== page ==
30 Million MinutesWhen I saw that Dawn French was going to tour a solo show I knew instantly that I had to see it. Locally it was first scheduled to be on at the Milton Keynes Theatre, so I went to book it and I saw that the tickets were… £60! Really? Can I justify spending £120 for both of us to see a stand-up? I’ve never spent more than the high 30s for a comedian and they were Very Big Names Indeed. So I made a momentous decision – I didn’t book, based on a Value For Money judgment (just like I didn’t book for Kate Bush).

Then some weeks later it was announced that Miss French would be on at the Royal and Derngate. I wondered if good old “Bargain Northampton” would welcome her at slightly reduced prices. I quivered as I made my way to the Box Office Counter. “How much are you charging for Dawn French tickets?” The lady there was slightly bemused as she’s seen me there many times before and I’ve never asked such a thing. “£39.50. With your friends’ discount, £38.50.” Sold to the gentleman with the avid credit card. And people ask us why we love Northampton.

Dawn FrenchThirty Million Minutes is roughly the time that Dawn French has been around on this planet, hence the name of the show, and I kind of guessed that’s what the title would refer to. However, I wasn’t at all expecting the content of the show. I can’t say that it was an unexpected delight, or an unexpected disappointment – it was just completely unexpected! I thought it would be “just another” stand-up comedy show; even though I can’t remember her ever just telling jokes or doing a stand-up type routine, I still imagined this would be the timbre of the evening.

Thirty Million MinutesWrong. Thirty Million Minutes is like a live autobiography. 100% scripted, to the accompaniment of a video wall and sound plot, this is 2 hours 5 minutes (including interval) of soliloquised confessional. Initially I was disappointed, because I like my comedians to be loose enough to engage with the audience and go in different directions if that’s how the wind blows. When you’re chained to a running picture and sound commentary (as in Dave Gorman’s Powerpoint Presentation) there’s only one direction in which you can progress, and you just have to hope it’s what your audience wants. Well, that was one thing Dawn French need have no worry about. It was certainly one of the warmest and friendliest receptions for a performer I have seen for a long time. The audience (maybe 80% female?) was completely on her side from the start and constantly gave her encouraging laughs, sighs, murmurs, groans and supportive rounds of applause as the show went on, pretty much irrelevant as to whether the material actually warranted it. Because it was such a personal show, all the material was very female-centric, which felt slightly odd to me (maybe because Mrs Chrisparkle wasn’t with me that night, she was wheeling and dealing with the top brass in the USA, so I couldn’t tune in to her first-hand female appreciation). I also felt at times, particularly in the first part of the show, that it was a little over-sentimental, with several “aaaaahhh”’s for cute photos of little Dawn and her brother, with their mum and dad, and an affectionate round of applause for a photo of Eric Morecambe.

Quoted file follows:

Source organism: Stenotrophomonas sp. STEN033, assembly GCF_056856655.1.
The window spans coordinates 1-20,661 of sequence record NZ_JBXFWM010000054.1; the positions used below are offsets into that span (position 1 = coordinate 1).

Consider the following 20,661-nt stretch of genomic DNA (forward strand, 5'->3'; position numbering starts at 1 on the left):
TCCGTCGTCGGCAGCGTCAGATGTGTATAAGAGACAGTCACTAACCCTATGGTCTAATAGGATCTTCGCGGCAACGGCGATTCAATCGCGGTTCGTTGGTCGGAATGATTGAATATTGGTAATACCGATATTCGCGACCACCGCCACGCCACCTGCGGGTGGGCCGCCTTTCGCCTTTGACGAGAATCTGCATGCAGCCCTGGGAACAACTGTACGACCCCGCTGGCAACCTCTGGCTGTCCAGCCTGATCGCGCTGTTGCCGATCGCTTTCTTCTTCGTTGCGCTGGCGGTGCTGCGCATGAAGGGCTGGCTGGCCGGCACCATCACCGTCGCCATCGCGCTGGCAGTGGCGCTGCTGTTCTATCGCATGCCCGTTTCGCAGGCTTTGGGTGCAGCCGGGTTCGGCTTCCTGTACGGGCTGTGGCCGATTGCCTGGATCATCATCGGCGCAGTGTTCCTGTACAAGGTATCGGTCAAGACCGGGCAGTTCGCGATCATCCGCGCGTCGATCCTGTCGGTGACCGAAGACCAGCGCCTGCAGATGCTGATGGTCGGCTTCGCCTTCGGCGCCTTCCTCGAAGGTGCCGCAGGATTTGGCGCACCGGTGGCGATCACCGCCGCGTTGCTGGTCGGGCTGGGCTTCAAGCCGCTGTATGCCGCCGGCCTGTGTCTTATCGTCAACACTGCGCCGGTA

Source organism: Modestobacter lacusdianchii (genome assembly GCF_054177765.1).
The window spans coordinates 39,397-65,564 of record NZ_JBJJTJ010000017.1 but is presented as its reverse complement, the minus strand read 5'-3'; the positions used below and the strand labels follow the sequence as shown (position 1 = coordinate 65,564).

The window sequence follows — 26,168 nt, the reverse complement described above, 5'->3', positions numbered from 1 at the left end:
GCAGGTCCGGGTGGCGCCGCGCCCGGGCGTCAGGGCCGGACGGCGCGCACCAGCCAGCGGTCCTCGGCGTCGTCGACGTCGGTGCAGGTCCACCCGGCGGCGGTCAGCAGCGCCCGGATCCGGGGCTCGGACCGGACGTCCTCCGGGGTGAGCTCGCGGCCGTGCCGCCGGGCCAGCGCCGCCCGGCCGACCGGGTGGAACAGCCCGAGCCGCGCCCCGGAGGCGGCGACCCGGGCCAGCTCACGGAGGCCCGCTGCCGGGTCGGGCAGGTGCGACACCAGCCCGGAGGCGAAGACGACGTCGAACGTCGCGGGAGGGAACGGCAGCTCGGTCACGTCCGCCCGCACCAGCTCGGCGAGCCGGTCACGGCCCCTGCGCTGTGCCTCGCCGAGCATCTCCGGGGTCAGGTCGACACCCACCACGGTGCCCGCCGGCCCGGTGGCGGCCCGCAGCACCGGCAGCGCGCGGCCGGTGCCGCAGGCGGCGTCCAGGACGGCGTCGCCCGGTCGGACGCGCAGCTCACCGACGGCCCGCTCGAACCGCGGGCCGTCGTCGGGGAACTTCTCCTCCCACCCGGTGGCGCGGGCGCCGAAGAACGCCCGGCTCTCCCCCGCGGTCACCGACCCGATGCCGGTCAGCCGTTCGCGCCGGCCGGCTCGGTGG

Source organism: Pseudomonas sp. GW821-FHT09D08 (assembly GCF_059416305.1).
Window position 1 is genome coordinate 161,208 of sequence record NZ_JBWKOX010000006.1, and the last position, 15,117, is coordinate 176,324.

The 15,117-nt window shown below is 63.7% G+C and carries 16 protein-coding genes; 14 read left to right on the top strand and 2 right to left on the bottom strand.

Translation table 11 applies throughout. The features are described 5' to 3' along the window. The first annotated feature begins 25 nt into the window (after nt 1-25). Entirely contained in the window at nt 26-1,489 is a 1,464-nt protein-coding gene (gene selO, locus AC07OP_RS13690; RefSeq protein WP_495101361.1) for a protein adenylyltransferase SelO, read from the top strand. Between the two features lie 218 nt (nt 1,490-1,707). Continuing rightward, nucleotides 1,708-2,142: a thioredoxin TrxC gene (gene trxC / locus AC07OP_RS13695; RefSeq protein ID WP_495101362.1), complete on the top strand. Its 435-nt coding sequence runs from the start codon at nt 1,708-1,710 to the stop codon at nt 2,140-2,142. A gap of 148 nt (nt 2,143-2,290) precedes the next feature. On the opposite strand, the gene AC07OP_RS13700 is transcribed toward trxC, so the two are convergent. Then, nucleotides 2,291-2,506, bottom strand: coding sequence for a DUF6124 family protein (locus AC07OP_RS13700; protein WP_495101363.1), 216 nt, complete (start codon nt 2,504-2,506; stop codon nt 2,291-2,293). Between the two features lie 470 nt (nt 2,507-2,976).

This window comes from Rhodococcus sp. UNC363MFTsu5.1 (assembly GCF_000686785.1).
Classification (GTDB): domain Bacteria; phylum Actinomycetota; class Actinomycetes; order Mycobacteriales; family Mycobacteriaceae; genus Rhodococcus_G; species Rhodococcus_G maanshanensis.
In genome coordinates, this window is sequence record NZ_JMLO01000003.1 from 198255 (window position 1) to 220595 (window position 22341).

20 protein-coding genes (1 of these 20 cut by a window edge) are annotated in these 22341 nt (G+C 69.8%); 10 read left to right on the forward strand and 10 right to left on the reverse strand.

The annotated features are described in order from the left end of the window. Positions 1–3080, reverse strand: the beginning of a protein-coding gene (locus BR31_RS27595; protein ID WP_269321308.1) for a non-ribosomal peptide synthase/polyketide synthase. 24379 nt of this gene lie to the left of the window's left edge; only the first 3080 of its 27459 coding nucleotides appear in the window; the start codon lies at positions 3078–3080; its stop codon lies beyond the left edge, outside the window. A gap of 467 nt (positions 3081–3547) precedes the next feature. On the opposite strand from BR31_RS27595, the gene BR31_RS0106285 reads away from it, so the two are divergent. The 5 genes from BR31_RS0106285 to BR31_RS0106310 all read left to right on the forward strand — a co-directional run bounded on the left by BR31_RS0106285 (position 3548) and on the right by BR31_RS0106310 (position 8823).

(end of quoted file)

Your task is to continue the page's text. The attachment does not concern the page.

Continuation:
But you have to hand it to her, she was able to create a family feeling to the whole show, and by the time we were into the second half, it was like listening to a much loved but only rarely seen cousin, going through old photos and reminiscing together about what great times we used to have. A few drinks, a few laughs, and it’s like we never lost contact. There’s a very nice balance too, between the complete sincerity of what she shares of her private life, and the fact that she still doesn’t take herself too seriously, and happily points out her (not quite hourglass) figure, and the fact that she’s got man’s legs and no neck. And she can’t hold back from doing some ridiculous (but perfectly genuine) disco dancing – as indeed none of us can when the mood takes us.

Dawn French and Lenny HenryThe family recollections became deeper and more moving as the evening went on – with very enjoyable stories about the two grannies, the very sad account of her father’s death, her unswerving love for her brother and her mum, the very honest memories of marriage with Lenny Henry, her immense love for and pride in for her daughter, and her “wow-factor” for her new husband. Go back twenty years and imagine Michael Parkinson on his BBC show; these are the kind of private memories he could teased out of one of his best ever Saturday night interviewees. By the end you really feel that you’ve got to know the inner Dawn extremely well – you can share secrets with her, ask if she needs anything from the shops and maybe even your and her family could go on holiday together for a week or so. That’s the kind of relationship you now have. With all the supportive women fans in the audience, I’m surprised they didn’t all accompany Dawn to the Ladies’ Loo in the interval – that’s what girls do, right?

So whilst I was slightly uncertain of how much I was enjoying the show at the interval, and part of me still wanted her to be able to break off and engage one-to-one with a few of us, I really liked it by the end. But I can tell you the majority of the audience absolutely loved it all the way through. Well worth £38.50!